This is one of the most beautiful romances I have seen in years.
Movie Review #1,045
Distributed by The Weinstein Company. Drama-Romance. Running time: 1 hour, 58 minutes. Rated R for a scene of sexuality/nudity and brief language. Released November 20, 2015. Directed by Todd Haynes. Screenplay by Phyllis Nagy. From the novel “The Price of Salt” by Patricia Highsmith. Starring Cate Blanchett, Rooney Mara, Kyle Chandler, Sarah Paulson, and Jake Lacy.
I’m going to clear this up from the very beginning. The term “lesbian romance” has been tossed around like a volleyball in reviews of “Carol”. I’ll be the first person to step up and say that the term bugs me. This is not a lesbian romance, and in no way is it targeted at the LGBT community. Yes, it’s about two women who fall in love, despite what society tells them. But it’s just as accessible as any “straight romance” (and far better than most).
The pair on the screen is utterly formidable. Cate Blanchett is a revelation in his performance as the titular housewife battling for the custody of her child. She’s fallen out of love with her husband, and soon enough she falls in love with Thérèse, a much-younger woman who is in a relationship, but she might as well even be single. The latter woman is played by Rooney Mara, and she stands out unbelievably in her performance. Remember, this is the actress who played the titular in “The Girl with the Dragon Tattoo” just four years ago. She transformed into that role, and now she’s transformed into a role that is about as different as you can get from the Stieg Larsson character. If Mara doesn’t win the Best Supporting Actress Oscar this year, there’s no justice done to recognize her ineffable versatility.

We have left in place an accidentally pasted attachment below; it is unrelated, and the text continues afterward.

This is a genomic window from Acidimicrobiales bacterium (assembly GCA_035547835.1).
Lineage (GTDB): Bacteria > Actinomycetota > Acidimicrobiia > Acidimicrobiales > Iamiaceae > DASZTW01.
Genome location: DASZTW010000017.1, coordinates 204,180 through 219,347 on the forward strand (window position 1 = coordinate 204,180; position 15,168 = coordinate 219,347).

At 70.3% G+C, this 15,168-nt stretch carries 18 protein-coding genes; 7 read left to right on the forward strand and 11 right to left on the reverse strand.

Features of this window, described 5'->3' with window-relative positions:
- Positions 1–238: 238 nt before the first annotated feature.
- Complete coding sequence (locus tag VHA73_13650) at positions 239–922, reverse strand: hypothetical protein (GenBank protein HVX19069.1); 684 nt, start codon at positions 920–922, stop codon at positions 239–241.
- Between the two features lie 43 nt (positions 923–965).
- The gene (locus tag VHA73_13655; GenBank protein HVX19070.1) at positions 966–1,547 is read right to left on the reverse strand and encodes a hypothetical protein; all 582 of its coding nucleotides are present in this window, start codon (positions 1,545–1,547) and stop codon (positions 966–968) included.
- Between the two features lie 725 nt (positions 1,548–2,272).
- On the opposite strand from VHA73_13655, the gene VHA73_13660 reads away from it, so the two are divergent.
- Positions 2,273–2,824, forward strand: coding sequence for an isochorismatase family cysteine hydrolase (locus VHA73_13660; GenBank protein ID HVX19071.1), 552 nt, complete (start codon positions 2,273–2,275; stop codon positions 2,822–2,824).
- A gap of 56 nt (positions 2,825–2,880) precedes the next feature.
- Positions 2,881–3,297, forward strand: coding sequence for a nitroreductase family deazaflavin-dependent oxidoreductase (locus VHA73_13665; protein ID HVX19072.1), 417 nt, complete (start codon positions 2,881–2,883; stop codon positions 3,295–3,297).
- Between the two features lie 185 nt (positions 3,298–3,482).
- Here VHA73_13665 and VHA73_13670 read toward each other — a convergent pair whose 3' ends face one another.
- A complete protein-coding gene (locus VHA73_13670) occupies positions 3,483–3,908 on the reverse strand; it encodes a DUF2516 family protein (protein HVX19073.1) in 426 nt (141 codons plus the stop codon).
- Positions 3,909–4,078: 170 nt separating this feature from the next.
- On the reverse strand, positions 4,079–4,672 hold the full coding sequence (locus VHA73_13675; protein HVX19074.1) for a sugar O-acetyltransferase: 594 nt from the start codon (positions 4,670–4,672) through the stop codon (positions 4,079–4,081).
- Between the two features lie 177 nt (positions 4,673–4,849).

There’s a scene early in “Carol” that will surely go down in history. We see them meet for the first time, a twentysomething department clerk in New York City assisting a customer from suburban New Jersey. Except that’s not all they are to each other. You can feel the love at first sight overtake the already-rich Christmastime atmosphere. It’s an exhibition of tension better than any one scene we’ve seen in any romantic drama I can recall seeing. I had my doubts about Todd Haynes going in. Serious doubts. I hated his Bob Dylan tribute “I’m Not There.”, and that’s coming from a Bob Dylan nut. Needless to say, “Carol” blew me away all the more.
“Carol” is a powerfully deliberating film. Director Todd Haynes spends every last minute building tension in a societally forbidden relationship. It’s not until the last reach of the film that it starts to drag. Its pace is slow but highly engaging. The film that fits perfectly with the zeitgeist of 2015, and yet poetically represents the 1950s era in which it takes place. It’s a reminder that women who love women are simply people who love people. This is a film that will rid you of any bigotry for two hours, and will leave you begging for another two hours. There were several moments in the movie when I was almost verbally begging for the couple to be together.